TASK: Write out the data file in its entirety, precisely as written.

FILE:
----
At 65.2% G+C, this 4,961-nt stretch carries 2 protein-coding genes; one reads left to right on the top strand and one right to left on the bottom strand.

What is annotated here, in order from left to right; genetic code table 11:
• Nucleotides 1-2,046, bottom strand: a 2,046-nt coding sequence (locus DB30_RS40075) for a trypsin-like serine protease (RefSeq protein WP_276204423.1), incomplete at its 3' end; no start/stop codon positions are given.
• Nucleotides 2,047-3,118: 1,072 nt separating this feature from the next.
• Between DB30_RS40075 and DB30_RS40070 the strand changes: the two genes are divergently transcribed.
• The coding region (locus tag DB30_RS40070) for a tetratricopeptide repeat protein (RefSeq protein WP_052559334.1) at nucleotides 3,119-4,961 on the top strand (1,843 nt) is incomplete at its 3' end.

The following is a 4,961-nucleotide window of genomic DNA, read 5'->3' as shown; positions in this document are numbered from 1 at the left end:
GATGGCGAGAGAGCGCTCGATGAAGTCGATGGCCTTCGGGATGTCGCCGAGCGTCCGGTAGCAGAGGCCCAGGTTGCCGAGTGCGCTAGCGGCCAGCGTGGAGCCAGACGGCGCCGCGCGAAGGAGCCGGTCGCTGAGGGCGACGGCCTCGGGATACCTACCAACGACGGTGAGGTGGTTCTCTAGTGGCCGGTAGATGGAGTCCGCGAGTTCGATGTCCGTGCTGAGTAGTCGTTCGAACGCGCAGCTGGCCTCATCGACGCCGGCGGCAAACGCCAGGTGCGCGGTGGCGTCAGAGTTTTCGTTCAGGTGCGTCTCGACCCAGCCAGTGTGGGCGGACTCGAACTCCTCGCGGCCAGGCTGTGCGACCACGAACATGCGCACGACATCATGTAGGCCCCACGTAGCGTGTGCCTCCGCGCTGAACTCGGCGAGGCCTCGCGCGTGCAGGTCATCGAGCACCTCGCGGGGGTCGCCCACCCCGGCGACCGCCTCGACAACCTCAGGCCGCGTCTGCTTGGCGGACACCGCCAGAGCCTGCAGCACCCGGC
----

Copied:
At 65.2% G+C, this 4,961-nt stretch carries 2 protein-coding genes; one reads left to right on the top strand and one right to left on the bottom strand.

What is annotated here, in order from left to right; genetic code table 11:
• Nucleotides 1-2,046, bottom strand: a 2,046-nt coding sequence (locus DB30_RS40075) for a trypsin-like serine protease (RefSeq protein WP_276204423.1), incomplete at its 3' end; no start/stop codon positions are given.
• Nucleotides 2,047-3,118: 1,072 nt separating this feature from the next.
• Between DB30_RS40075 and DB30_RS40070 the strand changes: the two genes are divergently transcribed.
• The coding region (locus tag DB30_RS40070) for a tetratricopeptide repeat protein (RefSeq protein WP_052559334.1) at nucleotides 3,119-4,961 on the top strand (1,843 nt) is incomplete at its 3' end.

The following is a 4,961-nucleotide window of genomic DNA, read 5'->3' as shown; positions in this document are numbered from 1 at the left end:
GATGGCGAGAGAGCGCTCGATGAAGTCGATGGCCTTCGGGATGTCGCCGAGCGTCCGGTAGCAGAGGCCCAGGTTGCCGAGTGCGCTAGCGGCCAGCGTGGAGCCAGACGGCGCCGCGCGAAGGAGCCGGTCGCTGAGGGCGACGGCCTCGGGATACCTACCAACGACGGTGAGGTGGTTCTCTAGTGGCCGGTAGATGGAGTCCGCGAGTTCGATGTCCGTGCTGAGTAGTCGTTCGAACGCGCAGCTGGCCTCATCGACGCCGGCGGCAAACGCCAGGTGCGCGGTGGCGTCAGAGTTTTCGTTCAGGTGCGTCTCGACCCAGCCAGTGTGGGCGGACTCGAACTCCTCGCGGCCAGGCTGTGCGACCACGAACATGCGCACGACATCATGTAGGCCCCACGTAGCGTGTGCCTCCGCGCTGAACTCGGCGAGGCCTCGCGCGTGCAGGTCATCGAGCACCTCGCGGGGGTCGCCCACCCCGGCGACCGCCTCGACAACCTCAGGCCGCGTCTGCTTGGCGGACACCGCCAGAGCCTGCAGCACCCGGC